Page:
Gil looked at the mutt in surprise. “Is there really such a place?”

Ruff cocked his head to one side, so one ear was up, the other down. “Um! Um! You just said. You said how they do things in Dog Land. I thought it sounded like a swell place. Swell! Because of the dogs.”

Swan Knight’s Son

 

John C. Wright’s Iron Chamber of Memory

John C. Wright - Iron Chamber of Memory

The mystery of an island where the past never ended.

Riddles in an ancient house whose doors remain locked; not to keep thieves out, but to keep ghosts in.

A quest for the Holy Grail, and a love triangle worthy of Arthurian legend.

Murder plots, skin changers, cases of mistaken identity, and meditations on memory and storytelling itself–all of these things, and many more, reside within the Iron Chamber of Memory.

Every writer has a deeply personal project–a labor of love written not under contractual obligation or an editor’s deadline, but at the muses’ direction. All too often, commercial pressures relegate such convention-defying works to obscurity in lower desk drawers and forgotten shoe boxes in the backs of closets.

Luckily for us, John C. Wright submitted his trunk novel to the fine folks at Castalia House, who have published it to high acclaim.

Whatever you’re expecting from Iron Chamber of Memory going in, know that the book will deliver on your expectations, plus myriad others you never knew you had.

Craving a romance about lovers desperate to overcome the insurmountable obstacles keeping them apart? Wright has dreamed up the most creative and diabolically clever source of conflict I’ve ever heard of in that genre.

Looking for a mystery set in a medieval mansion on a remote island fiefdom that turns on masterful misdirection, ingenious plot twists, and philosophical pondering on the nature of memory to shame Christopher Nolan? Iron Chamber of Memory will keep you turning pages long past bedtime.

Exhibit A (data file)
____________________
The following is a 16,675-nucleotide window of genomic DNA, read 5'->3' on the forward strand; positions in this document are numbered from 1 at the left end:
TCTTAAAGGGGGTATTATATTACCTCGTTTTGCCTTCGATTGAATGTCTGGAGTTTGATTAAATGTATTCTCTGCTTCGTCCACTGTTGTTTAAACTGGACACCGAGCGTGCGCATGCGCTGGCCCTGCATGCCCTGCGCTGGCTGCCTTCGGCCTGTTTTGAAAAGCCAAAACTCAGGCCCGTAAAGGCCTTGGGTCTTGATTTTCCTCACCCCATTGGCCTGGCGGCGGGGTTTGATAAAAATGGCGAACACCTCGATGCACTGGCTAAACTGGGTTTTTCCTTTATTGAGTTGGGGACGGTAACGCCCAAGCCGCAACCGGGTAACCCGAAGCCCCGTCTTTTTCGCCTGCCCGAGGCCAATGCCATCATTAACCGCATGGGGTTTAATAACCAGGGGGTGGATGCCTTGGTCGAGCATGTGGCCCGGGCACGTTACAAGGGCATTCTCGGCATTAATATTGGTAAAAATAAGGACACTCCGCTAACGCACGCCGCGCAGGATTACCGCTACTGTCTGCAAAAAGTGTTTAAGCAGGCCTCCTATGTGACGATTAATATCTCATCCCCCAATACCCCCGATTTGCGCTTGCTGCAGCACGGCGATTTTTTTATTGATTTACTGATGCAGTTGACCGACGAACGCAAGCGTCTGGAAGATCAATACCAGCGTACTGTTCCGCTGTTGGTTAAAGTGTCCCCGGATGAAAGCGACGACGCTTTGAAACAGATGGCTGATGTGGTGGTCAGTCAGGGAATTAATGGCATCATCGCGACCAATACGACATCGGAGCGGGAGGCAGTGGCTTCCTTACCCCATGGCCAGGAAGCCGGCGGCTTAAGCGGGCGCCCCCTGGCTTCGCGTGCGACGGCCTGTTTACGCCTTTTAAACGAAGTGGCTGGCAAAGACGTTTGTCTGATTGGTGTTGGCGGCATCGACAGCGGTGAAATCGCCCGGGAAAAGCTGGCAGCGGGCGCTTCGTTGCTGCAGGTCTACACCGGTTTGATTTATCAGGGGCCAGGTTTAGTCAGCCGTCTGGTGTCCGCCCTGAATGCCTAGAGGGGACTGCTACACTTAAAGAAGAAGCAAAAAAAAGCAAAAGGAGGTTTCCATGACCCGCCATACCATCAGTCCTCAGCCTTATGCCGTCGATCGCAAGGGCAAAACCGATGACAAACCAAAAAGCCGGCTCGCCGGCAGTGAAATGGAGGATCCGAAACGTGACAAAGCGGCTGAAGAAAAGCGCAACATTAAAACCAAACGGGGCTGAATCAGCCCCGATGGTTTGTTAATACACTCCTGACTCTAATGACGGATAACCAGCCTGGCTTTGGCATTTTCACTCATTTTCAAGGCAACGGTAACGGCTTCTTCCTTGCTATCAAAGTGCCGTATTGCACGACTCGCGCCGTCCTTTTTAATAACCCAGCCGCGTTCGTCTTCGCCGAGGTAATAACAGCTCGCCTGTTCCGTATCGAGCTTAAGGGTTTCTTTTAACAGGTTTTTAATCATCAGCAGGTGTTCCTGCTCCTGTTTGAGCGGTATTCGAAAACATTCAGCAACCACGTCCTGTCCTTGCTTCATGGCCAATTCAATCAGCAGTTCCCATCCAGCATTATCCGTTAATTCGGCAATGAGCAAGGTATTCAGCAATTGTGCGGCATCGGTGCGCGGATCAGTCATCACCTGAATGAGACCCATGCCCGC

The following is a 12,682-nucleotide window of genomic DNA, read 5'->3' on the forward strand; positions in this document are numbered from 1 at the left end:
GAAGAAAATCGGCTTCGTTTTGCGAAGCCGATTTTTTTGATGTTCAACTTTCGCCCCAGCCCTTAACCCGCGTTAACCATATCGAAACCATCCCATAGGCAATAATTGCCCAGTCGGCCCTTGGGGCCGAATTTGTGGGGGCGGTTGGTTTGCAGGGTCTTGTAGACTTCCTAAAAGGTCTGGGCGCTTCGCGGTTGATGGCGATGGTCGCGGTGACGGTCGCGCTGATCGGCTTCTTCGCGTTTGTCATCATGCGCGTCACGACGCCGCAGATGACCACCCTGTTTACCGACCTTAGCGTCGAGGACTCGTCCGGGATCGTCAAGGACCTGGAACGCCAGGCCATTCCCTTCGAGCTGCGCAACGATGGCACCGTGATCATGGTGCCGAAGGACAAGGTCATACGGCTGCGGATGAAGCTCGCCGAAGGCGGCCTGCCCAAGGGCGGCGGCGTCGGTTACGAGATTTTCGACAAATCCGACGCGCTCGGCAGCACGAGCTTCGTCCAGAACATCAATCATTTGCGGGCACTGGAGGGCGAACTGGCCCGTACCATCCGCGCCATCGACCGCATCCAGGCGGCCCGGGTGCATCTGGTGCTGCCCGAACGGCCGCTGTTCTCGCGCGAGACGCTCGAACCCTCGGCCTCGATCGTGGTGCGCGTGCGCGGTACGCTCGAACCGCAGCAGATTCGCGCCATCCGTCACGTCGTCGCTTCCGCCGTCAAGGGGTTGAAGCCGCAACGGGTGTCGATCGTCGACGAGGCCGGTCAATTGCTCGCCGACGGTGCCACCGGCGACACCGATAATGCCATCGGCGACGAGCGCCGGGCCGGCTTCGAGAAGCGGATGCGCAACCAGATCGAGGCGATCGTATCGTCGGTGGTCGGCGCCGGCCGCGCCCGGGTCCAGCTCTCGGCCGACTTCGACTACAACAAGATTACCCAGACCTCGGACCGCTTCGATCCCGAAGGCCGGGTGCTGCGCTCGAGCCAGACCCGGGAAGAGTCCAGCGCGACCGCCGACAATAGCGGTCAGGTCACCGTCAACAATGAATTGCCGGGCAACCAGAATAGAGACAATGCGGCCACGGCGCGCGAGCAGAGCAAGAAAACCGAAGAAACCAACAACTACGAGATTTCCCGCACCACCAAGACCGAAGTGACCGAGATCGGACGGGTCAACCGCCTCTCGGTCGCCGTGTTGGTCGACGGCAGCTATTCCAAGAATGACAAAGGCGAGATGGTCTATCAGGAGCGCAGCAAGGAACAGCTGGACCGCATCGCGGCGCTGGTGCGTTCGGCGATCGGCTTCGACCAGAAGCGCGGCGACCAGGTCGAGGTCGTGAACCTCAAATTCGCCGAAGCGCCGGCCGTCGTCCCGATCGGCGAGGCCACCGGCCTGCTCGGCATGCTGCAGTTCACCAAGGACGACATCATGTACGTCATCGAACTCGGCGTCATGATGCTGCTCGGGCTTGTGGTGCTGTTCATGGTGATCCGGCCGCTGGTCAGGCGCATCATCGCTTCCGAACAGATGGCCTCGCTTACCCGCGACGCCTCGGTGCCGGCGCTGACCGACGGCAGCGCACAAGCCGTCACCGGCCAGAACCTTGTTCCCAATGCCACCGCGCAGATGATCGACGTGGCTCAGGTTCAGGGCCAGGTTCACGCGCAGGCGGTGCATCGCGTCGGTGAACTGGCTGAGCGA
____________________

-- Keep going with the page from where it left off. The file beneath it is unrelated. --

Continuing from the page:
Do you seek something more profound–answers to why heaven allows evil to reign on earth, or how mercy can coexist with perfect justice? Wright’s novel treats these questions as seriously as any work by C.S. Lewis while maintaining the integrity of the story as story.

It’s rare for a book that combines so many genres to achieve such a satisfying result. A major reason why Wright excels where countless others manage only mediocrity is that he didn’t set out to create a genre mashup. He wrote as the spirit moved him and left the genre labels to his publisher.

Describing Iron Chamber of Memory much further is difficult without risking spoilers. I can mention other books that this one reminded me of, including The Sorcerer’s House by Gene Wolfe, Neil Gaiman’s Neverwhere, and Lovecraft’s Dream Cycle. Yet here, the whole is definitely greater than the sum of its parts.

To indulge in a bit of brazen flogging, the mood, themes, situations, and symbolism found within Iron Chamber of Memory reminded me of my own book Souldancer. Any connection may not be entirely coincidental, since Mr. Wright’s wife also edited my novel.

In conclusion, I highly recommend Iron Chamber of Memory by John C. Wright to any lover of Gothic romance, preternatural mysteries, or historical fiction who also appreciates the higher Mysteries of supernatural love and atonement.

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@BrianNiemeier